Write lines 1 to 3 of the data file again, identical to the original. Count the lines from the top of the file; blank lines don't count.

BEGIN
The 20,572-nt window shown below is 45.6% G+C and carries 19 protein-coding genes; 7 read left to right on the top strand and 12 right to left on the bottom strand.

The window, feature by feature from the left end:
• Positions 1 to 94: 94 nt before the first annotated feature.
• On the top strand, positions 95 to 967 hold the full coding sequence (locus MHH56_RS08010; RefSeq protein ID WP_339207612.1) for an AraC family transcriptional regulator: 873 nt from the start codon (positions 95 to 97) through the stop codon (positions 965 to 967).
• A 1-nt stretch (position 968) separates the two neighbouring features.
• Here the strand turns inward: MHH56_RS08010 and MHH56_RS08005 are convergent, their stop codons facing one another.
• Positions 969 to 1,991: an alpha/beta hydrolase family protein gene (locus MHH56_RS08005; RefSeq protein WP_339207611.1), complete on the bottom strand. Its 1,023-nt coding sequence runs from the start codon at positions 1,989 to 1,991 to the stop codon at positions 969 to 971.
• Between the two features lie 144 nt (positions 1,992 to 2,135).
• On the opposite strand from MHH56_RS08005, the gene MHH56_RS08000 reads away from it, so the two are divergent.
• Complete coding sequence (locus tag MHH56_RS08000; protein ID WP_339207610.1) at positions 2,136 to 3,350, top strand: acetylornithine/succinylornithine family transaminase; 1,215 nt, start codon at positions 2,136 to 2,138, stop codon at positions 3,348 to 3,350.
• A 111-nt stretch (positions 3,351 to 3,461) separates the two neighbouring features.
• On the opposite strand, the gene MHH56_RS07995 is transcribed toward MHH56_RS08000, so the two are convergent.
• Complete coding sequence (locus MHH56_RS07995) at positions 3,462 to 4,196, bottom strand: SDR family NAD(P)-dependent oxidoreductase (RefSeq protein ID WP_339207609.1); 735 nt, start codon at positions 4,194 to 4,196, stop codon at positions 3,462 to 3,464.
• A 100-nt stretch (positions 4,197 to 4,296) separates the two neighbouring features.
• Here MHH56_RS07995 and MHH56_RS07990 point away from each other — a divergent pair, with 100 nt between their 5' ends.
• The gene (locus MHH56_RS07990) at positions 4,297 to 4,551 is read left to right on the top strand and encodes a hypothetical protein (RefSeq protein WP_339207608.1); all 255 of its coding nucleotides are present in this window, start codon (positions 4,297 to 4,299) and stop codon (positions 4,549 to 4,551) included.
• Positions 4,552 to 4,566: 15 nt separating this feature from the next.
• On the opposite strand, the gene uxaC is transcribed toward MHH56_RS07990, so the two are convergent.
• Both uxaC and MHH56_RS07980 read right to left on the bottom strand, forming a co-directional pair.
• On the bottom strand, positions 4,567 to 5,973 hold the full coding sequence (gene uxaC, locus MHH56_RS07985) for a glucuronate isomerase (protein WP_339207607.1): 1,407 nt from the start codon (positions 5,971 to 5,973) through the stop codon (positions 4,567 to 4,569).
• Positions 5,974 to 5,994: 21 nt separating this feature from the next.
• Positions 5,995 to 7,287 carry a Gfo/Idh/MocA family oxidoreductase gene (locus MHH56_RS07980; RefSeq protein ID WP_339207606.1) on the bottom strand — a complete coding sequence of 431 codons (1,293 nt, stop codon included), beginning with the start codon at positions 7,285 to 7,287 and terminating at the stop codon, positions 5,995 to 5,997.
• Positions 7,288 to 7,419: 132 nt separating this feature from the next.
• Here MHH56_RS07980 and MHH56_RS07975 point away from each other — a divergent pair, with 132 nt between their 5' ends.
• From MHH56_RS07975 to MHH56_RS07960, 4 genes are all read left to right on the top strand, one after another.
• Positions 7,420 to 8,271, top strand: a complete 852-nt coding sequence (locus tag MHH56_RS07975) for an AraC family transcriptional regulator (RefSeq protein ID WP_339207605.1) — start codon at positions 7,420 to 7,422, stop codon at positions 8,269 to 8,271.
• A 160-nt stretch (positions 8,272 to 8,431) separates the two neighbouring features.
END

The 20,572-nt window shown below is 45.6% G+C and carries 19 protein-coding genes; 7 read left to right on the top strand and 12 right to left on the bottom strand.

The window, feature by feature from the left end:
• Positions 1 to 94: 94 nt before the first annotated feature.